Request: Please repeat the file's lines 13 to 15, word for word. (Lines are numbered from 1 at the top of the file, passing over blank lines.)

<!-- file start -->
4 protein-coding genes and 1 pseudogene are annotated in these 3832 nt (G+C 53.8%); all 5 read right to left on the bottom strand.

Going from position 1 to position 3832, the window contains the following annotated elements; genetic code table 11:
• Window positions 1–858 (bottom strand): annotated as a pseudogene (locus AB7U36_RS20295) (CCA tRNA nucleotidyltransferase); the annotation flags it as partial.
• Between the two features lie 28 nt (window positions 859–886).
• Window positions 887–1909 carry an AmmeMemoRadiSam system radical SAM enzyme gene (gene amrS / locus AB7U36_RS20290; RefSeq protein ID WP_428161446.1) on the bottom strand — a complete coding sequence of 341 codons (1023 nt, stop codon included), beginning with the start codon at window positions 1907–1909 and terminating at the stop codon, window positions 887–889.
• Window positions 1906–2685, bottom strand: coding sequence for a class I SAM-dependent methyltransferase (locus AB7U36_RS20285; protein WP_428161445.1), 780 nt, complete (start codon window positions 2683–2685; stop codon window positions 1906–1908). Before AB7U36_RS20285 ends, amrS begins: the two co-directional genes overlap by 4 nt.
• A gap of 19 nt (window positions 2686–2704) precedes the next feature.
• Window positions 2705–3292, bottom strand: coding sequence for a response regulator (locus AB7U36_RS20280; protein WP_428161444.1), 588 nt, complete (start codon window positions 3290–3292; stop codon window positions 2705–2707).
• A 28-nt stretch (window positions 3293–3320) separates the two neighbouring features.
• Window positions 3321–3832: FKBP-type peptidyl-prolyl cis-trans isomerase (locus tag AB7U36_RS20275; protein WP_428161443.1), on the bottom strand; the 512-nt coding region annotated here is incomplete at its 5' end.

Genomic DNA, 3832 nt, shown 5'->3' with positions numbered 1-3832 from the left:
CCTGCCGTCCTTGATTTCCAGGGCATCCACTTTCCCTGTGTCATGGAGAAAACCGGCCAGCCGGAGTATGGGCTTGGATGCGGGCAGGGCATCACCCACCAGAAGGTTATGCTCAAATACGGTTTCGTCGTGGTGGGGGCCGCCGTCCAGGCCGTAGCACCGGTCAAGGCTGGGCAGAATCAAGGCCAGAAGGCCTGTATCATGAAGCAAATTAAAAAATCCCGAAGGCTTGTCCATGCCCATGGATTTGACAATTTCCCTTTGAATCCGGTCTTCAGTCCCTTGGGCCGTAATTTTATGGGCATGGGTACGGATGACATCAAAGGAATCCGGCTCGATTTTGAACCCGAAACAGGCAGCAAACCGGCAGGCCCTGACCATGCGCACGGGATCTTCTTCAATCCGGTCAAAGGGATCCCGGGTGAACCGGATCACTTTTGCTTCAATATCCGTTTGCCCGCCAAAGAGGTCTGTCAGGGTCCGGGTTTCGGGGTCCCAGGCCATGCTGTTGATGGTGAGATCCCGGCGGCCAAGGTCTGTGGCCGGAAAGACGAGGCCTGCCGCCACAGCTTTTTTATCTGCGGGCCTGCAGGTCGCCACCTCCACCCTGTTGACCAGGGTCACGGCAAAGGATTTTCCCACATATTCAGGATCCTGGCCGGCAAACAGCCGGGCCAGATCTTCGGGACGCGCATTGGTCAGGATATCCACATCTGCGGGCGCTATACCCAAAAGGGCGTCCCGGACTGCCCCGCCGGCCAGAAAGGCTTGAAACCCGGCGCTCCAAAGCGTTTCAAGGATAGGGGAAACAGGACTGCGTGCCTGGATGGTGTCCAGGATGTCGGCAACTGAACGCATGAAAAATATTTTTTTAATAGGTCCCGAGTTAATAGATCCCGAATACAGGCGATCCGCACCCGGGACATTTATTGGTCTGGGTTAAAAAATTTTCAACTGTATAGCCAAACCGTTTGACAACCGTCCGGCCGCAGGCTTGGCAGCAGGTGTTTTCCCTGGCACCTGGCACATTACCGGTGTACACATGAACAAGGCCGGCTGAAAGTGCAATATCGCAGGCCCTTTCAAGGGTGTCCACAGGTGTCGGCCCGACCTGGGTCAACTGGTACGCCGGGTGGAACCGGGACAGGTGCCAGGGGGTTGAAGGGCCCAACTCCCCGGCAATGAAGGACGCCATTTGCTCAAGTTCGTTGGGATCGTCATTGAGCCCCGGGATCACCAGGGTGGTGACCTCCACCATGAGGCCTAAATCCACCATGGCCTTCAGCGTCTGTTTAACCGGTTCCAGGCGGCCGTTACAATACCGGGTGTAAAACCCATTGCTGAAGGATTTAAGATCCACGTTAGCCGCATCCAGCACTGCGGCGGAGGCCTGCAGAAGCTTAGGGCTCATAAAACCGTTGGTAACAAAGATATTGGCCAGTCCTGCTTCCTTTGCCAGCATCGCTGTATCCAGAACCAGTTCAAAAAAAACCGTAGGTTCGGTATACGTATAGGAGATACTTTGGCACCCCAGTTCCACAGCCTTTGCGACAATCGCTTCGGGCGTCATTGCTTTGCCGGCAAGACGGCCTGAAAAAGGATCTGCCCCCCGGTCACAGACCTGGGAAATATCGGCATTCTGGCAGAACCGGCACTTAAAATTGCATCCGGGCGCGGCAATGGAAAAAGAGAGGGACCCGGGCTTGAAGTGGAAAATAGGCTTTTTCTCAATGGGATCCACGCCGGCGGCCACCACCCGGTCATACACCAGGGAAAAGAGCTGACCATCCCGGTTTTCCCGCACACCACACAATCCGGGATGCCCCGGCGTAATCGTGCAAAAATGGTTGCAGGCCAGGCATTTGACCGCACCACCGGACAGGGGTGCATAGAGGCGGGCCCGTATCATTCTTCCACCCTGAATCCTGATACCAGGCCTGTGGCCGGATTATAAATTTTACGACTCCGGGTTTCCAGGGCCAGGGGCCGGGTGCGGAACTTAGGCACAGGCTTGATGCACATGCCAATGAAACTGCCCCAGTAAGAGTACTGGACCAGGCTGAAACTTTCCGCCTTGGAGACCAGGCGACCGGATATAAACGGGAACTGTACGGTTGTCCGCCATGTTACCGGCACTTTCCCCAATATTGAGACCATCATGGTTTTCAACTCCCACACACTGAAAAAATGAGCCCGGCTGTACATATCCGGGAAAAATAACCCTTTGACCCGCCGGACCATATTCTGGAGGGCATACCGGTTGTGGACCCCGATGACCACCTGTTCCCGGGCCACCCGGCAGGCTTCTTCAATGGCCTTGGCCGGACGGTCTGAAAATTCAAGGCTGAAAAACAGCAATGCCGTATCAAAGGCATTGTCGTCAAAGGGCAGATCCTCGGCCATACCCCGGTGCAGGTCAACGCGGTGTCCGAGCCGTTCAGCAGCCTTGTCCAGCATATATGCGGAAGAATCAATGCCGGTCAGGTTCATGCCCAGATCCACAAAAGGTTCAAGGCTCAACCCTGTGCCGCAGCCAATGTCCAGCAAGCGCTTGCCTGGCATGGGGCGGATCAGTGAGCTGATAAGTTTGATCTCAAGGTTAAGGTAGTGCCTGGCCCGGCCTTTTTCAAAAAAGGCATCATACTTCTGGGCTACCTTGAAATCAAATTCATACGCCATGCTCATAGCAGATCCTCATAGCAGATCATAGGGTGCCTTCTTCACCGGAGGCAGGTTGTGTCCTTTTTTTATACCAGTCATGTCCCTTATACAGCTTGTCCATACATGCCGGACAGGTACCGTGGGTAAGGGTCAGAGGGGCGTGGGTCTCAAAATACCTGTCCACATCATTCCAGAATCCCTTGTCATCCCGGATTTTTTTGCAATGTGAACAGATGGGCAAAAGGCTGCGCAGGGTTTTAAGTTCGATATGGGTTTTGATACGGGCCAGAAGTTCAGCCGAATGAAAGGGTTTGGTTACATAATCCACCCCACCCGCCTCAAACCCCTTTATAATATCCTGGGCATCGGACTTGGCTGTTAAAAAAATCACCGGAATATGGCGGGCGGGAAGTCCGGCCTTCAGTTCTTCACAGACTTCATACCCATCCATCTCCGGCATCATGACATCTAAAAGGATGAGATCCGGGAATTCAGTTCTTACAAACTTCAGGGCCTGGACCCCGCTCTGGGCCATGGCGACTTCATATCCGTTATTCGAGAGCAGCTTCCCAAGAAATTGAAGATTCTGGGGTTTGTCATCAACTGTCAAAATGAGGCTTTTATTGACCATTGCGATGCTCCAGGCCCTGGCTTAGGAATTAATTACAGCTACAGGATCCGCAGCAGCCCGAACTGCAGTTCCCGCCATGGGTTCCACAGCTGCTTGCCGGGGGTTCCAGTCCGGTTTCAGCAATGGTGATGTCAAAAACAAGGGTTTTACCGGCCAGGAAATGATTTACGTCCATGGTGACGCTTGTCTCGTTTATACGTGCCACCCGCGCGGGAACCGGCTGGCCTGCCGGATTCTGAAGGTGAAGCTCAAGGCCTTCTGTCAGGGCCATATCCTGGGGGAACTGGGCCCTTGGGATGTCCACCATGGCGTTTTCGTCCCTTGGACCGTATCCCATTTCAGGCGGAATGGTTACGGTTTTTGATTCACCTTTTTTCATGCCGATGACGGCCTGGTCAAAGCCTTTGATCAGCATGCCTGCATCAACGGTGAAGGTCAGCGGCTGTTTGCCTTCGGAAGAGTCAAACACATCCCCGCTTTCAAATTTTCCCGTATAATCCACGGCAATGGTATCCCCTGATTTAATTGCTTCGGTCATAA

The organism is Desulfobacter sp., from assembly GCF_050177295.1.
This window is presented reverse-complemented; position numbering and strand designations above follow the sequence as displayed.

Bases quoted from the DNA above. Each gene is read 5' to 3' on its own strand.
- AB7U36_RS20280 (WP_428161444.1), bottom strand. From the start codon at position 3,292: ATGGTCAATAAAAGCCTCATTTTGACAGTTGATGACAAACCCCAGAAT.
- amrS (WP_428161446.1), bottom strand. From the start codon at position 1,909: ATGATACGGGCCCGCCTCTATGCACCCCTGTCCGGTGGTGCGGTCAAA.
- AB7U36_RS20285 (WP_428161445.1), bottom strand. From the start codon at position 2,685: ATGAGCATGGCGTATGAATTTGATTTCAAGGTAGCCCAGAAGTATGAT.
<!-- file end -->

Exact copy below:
The organism is Desulfobacter sp., from assembly GCF_050177295.1.
This window is presented reverse-complemented; position numbering and strand designations above follow the sequence as displayed.

Bases quoted from the DNA above. Each gene is read 5' to 3' on its own strand.